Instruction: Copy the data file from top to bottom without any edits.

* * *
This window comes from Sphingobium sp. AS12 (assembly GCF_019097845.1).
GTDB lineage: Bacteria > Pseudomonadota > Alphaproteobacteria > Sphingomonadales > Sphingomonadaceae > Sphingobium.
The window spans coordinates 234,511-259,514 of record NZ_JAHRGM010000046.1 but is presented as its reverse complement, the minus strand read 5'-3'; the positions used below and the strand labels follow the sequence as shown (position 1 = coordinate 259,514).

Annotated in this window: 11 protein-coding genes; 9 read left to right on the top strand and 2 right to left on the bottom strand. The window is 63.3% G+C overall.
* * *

This window comes from Sphingobium sp. AS12 (assembly GCF_019097845.1).
GTDB lineage: Bacteria > Pseudomonadota > Alphaproteobacteria > Sphingomonadales > Sphingomonadaceae > Sphingobium.
The window spans coordinates 234,511-259,514 of record NZ_JAHRGM010000046.1 but is presented as its reverse complement, the minus strand read 5'-3'; the positions used below and the strand labels follow the sequence as shown (position 1 = coordinate 259,514).

Annotated in this window: 11 protein-coding genes; 9 read left to right on the top strand and 2 right to left on the bottom strand. The window is 63.3% G+C overall.